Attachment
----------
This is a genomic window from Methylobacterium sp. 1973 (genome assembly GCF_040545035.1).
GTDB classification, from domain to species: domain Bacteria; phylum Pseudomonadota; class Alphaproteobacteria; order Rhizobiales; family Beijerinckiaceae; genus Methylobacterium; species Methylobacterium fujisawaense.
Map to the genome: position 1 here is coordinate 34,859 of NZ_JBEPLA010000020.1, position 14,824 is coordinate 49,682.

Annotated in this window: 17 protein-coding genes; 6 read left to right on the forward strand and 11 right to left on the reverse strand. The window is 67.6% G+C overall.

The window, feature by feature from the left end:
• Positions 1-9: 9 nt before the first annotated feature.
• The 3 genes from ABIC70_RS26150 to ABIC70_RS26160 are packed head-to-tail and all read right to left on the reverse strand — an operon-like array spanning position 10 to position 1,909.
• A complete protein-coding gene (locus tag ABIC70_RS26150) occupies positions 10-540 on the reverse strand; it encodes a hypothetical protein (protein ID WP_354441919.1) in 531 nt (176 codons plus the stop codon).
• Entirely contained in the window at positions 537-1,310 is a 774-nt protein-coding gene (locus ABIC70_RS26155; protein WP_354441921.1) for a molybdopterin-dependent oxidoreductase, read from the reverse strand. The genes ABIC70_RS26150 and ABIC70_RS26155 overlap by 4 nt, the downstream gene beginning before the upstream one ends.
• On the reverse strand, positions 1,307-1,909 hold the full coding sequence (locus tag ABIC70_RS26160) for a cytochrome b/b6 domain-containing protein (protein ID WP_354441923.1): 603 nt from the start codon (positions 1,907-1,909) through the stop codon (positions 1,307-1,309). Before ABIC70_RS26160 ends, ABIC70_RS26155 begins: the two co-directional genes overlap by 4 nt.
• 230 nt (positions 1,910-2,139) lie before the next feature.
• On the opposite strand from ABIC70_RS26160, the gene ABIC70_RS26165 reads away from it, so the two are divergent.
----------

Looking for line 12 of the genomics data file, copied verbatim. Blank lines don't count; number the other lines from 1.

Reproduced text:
• On the opposite strand from ABIC70_RS26160, the gene ABIC70_RS26165 reads away from it, so the two are divergent.